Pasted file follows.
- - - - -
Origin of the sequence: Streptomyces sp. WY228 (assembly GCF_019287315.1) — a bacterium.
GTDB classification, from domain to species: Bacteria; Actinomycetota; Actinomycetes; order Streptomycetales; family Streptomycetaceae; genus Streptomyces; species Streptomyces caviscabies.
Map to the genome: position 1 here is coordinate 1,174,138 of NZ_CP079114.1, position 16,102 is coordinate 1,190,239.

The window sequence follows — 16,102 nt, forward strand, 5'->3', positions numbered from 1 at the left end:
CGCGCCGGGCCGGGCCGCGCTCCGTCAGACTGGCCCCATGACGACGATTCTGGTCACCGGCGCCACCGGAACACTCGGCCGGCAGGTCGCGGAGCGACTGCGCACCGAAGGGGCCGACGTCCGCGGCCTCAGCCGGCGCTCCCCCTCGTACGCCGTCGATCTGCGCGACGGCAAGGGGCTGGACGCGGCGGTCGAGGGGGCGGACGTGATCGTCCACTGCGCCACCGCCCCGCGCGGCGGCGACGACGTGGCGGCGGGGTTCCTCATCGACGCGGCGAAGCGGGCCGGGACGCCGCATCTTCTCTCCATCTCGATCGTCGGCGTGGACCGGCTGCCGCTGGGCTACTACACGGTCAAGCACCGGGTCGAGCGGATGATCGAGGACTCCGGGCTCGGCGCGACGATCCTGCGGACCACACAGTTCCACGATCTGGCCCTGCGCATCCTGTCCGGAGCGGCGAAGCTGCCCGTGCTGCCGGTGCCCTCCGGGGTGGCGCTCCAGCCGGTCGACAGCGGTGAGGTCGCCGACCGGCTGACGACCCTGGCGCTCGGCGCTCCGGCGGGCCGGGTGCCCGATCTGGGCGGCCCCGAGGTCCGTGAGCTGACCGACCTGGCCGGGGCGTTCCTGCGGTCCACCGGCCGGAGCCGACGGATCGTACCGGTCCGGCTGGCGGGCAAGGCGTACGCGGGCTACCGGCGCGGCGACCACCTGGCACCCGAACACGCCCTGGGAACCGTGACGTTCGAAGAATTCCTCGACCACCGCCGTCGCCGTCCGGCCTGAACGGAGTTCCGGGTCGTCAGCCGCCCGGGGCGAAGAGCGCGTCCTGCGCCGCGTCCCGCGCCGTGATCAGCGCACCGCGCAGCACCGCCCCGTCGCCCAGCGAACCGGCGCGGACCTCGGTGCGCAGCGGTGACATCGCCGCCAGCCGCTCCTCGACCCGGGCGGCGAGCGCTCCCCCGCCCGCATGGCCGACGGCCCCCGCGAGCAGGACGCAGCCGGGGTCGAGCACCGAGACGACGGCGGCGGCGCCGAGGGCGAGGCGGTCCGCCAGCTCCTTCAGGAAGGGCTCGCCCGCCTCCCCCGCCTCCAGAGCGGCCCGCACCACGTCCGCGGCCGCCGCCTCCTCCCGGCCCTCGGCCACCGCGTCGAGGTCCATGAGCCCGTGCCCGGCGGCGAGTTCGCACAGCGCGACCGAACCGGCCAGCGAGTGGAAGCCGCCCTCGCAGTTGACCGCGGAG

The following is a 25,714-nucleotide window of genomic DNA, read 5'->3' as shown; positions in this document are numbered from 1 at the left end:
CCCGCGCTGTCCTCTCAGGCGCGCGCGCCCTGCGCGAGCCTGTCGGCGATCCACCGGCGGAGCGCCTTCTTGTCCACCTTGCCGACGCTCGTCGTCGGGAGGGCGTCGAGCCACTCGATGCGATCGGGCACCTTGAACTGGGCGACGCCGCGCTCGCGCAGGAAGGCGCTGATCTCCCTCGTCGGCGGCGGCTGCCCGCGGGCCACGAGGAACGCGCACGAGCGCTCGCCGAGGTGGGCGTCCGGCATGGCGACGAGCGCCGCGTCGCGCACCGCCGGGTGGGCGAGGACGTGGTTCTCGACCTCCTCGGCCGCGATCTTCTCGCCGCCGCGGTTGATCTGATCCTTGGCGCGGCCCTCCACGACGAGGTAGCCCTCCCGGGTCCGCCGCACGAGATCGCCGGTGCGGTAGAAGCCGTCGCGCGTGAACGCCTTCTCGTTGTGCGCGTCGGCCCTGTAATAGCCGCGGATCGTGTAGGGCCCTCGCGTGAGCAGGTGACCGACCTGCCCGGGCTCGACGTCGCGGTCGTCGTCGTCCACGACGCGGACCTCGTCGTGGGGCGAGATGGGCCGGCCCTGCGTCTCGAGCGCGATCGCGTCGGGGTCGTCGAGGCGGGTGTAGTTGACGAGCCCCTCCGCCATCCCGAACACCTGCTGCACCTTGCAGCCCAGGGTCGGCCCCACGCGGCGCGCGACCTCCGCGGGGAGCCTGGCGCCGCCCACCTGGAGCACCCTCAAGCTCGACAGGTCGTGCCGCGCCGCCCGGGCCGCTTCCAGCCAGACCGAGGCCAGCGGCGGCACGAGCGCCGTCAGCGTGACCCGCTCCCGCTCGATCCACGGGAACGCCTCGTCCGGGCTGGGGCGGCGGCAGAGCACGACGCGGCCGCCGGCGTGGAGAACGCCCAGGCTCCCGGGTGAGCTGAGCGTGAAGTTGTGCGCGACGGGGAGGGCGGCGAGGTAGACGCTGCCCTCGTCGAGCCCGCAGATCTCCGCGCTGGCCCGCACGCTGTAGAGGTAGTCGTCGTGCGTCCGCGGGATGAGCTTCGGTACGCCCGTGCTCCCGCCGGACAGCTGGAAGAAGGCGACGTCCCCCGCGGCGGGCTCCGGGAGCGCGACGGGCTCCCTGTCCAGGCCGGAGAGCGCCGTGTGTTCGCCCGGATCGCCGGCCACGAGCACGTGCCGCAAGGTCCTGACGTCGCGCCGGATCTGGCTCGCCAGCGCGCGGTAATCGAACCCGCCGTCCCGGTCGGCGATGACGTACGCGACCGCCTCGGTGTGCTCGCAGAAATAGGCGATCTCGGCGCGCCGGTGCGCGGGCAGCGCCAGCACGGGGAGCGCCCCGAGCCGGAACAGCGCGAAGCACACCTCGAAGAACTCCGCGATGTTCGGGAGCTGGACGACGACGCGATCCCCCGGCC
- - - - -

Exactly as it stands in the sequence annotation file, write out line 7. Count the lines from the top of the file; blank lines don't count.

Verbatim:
CCCGCGCTGTCCTCTCAGGCGCGCGCGCCCTGCGCGAGCCTGTCGGCGATCCACCGGCGGAGCGCCTTCTTGTCCACCTTGCCGACGCTCGTCGTCGGGAGGGCGTCGAGCCACTCGATGCGATCGGGCACCTTGAACTGGGCGACGCCGCGCTCGCGCAGGAAGGCGCTGATCTCCCTCGTCGGCGGCGGCTGCCCGCGGGCCACGAGGAACGCGCACGAGCGCTCGCCGAGGTGGGCGTCCGGCATGGCGACGAGCGCCGCGTCGCGCACCGCCGGGTGGGCGAGGACGTGGTTCTCGACCTCCTCGGCCGCGATCTTCTCGCCGCCGCGGTTGATCTGATCCTTGGCGCGGCCCTCCACGACGAGGTAGCCCTCCCGGGTCCGCCGCACGAGATCGCCGGTGCGGTAGAAGCCGTCGCGCGTGAACGCCTTCTCGTTGTGCGCGTCGGCCCTGTAATAGCCGCGGATCGTGTAGGGCCCTCGCGTGAGCAGGTGACCGACCTGCCCGGGCTCGACGTCGCGGTCGTCGTCGTCCACGACGCGGACCTCGTCGTGGGGCGAGATGGGCCGGCCCTGCGTCTCGAGCGCGATCGCGTCGGGGTCGTCGAGGCGGGTGTAGTTGACGAGCCCCTCCGCCATCCCGAACACCTGCTGCACCTTGCAGCCCAGGGTCGGCCCCACGCGGCGCGCGACCTCCGCGGGGAGCCTGGCGCCGCCCACCTGGAGCACCCTCAAGCTCGACAGGTCGTGCCGCGCCGCCCGGGCCGCTTCCAGCCAGACCGAGGCCAGCGGCGGCACGAGCGCCGTCAGCGTGACCCGCTCCCGCTCGATCCACGGGAACGCCTCGTCCGGGCTGGGGCGGCGGCAGAGCACGACGCGGCCGCCGGCGTGGAGAACGCCCAGGCTCCCGGGTGAGCTGAGCGTGAAGTTGTGCGCGACGGGGAGGGCGGCGAGGTAGACGCTGCCCTCGTCGAGCCCGCAGATCTCCGCGCTGGCCCGCACGCTGTAGAGGTAGTCGTCGTGCGTCCGCGGGATGAGCTTCGGTACGCCCGTGCTCCCGCCGGACAGCTGGAAGAAGGCGACGTCCCCCGCGGCGGGCTCCGGGAGCGCGACGGGCTCCCTGTCCAGGCCGGAGAGCGCCGTGTGTTCGCCCGGATCGCCGGCCACGAGCACGTGCCGCAAGGTCCTGACGTCGCGCCGGATCTGGCTCGCCAGCGCGCGGTAATCGAACCCGCCGTCCCGGTCGGCGATGACGTACGCGACCGCCTCGGTGTGCTCGCAGAAATAGGCGATCTCGGCGCGCCGGTGCGCGGGCAGCGCCAGCACGGGGAGCGCCCCGAGCCGGAACAGCGCGAAGCACACCTCGAAGAACTCCGCGATGTTCGGGAGCTGGACGACGACGCGATCCCCCGGCC